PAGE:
The thing is that initially, every civ had a population bonus with other buildings than houses. Notably the fortress. So it would make this feature of the Celts very unparticular.

BUT, Nescio suggests changing that. See: https://code.wildfiregames.com/D2950

So if the other civ have mostly the houses and the CC to increase their population capacity, then a Celtic faction could have this particular feature of increasing pop with fortresses and barracks.

54 minutes ago, Nescio said:

Actually I'm not sure it was actually removed; my guess is it was simply never implemented.

Interesting, this is kinda doing an archaeological dig in 0AD to find this old artifact never implemented displayed on the menu of the game :P

58 minutes ago, Nescio said:

Ideally each faction would have at least one, unique bonus, instead of these shared, broad bonuses; hence D2841. Other suggestions are certainly welcome!

Clearly this is often difficult to strictly differentiate them from the archaeological record, especially in comparison with the other civ. They have more similarities than differences.

However, by mixing archaeological and historical references with a bit of imagination and liberty, it is possible to suggest different things.

16 minutes ago, borg- said:

I like bônus Idea by @Genava55.

Thank you borg- for the support.

To explicit my suggestion (I will put it again below this message), I choose these bonuses for the Gauls because they are associated with the La Tène civilization which is booming early. I suggested the reference to Ambigatos because in Livy account, the Gallic invasions started because Ambigatos asked his sons to settle his people elsewhere to solve an overpopulation crisis (basically). I also liked the reference to Vae Victis and I added the headhunting practice because I think those are well-known references and because I think it would be an interesting mechanic to encourage an offensive gameplay. The reference to the reaper should work nicely with the first bonus to facilitate an early booming. Finally the reference to Montefortino is because the necropolis at this place is a well-known example of cultural exchange between Etruscans and Gallic populations (the Senones).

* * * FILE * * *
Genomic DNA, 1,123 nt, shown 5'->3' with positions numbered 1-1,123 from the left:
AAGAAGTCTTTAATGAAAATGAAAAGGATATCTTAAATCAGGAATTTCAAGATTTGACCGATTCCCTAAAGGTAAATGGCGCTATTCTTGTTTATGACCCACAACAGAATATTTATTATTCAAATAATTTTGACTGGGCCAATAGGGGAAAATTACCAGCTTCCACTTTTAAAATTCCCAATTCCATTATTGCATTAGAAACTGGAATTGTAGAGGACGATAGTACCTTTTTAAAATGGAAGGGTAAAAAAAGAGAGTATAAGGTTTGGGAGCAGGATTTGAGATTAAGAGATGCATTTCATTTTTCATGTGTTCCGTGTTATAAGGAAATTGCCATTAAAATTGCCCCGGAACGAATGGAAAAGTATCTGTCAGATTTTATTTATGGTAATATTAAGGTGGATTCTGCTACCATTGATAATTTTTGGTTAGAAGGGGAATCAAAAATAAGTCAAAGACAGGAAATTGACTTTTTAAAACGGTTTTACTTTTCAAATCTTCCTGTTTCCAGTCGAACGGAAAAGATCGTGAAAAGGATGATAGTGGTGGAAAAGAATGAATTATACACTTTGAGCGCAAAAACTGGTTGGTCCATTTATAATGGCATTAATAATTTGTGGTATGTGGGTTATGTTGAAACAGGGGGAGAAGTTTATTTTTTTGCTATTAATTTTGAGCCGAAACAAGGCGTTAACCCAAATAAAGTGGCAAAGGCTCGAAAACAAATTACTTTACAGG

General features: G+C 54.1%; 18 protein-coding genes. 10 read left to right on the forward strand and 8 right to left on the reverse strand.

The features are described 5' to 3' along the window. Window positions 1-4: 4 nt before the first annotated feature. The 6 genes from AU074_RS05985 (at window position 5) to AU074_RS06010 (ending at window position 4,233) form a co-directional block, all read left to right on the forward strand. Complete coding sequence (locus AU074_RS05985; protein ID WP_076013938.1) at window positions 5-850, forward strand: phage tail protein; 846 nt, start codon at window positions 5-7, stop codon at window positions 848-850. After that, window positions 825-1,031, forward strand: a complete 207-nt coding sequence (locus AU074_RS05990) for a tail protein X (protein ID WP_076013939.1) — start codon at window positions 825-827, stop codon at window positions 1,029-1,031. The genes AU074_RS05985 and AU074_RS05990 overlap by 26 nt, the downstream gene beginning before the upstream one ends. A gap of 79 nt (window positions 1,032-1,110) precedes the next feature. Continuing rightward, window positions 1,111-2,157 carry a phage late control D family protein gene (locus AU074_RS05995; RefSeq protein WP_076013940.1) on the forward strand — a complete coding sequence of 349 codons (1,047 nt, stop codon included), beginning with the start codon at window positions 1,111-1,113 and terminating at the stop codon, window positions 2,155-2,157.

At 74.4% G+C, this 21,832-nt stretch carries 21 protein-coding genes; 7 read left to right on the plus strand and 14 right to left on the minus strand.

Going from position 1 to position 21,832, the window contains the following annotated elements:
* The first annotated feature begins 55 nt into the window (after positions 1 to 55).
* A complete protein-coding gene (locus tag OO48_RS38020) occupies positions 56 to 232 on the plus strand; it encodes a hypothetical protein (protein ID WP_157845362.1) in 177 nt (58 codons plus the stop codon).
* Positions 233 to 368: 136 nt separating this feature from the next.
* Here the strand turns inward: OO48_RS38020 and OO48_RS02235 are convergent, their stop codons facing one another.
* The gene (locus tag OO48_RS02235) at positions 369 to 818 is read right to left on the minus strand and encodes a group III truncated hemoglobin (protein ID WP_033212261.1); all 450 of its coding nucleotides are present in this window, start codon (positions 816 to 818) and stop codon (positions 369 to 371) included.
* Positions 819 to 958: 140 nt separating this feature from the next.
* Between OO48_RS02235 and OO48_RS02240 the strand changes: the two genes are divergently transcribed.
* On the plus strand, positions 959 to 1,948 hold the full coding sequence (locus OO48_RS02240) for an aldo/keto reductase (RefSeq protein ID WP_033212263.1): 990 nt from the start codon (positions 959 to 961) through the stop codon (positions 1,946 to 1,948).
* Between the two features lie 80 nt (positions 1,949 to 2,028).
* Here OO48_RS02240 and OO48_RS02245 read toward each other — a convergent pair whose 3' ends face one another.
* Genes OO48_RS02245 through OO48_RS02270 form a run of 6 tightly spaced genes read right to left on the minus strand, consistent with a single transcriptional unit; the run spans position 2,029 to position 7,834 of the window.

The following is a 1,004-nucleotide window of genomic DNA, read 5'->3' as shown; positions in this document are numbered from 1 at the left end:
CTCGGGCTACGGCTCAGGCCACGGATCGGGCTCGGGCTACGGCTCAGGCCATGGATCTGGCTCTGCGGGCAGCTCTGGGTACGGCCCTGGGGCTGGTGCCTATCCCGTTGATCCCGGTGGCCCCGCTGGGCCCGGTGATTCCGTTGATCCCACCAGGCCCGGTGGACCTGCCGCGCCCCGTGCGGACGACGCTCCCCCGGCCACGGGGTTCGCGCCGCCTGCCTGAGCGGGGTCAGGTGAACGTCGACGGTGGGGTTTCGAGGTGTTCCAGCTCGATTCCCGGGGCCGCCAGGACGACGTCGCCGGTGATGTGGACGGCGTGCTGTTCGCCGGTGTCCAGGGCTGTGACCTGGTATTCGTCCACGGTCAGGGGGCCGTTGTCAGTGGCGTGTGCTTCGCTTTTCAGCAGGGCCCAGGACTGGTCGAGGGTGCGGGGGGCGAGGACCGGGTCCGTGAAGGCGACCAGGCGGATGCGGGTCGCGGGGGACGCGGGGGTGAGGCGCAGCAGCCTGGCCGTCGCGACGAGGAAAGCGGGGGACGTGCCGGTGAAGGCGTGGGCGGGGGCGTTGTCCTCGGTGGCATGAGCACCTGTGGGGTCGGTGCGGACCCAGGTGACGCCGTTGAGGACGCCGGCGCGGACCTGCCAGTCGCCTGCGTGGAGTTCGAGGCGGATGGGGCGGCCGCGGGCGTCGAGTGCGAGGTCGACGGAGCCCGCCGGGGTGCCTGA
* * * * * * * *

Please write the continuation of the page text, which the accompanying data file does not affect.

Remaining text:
For the Britons, the reference to the Sheep Age comes from an academic publication in which the author says that a zooarchaeologist would divide prehistory in Britain according to the dominant animal in the records and that the Bronze Age and the Iron Age belongs to the Sheep Age until the Roman conquest. The reference to Inis Mona is about the battle of Anglesey, the only account of Druids in a battlefield (although tragic), the Druids didn't fight but prayed and cursed the Romans. The reference to the construction bonus comes from the fact that several hillforts are showing successive occupation with destruction and reconstruction (Danebury is a good example). The reference to bodypainting is really an important feature that should be emphasized in the game to distinguish the Britons with the Gauls. The reference to earthwork comes from the fascinating hillforts we found in southern England with complex ditch and walls made of earth, stones and wood. The teaching center is a reference to the account of Caesar about druidism, suggesting that Gallic Druids went to the British Isles to be trained. Finally a reference to the Celtic Epic literature because the only remaining account of this Celtic tradition is coming from the British Isles and because the Homeric warfare of the Britons would be a good pretext.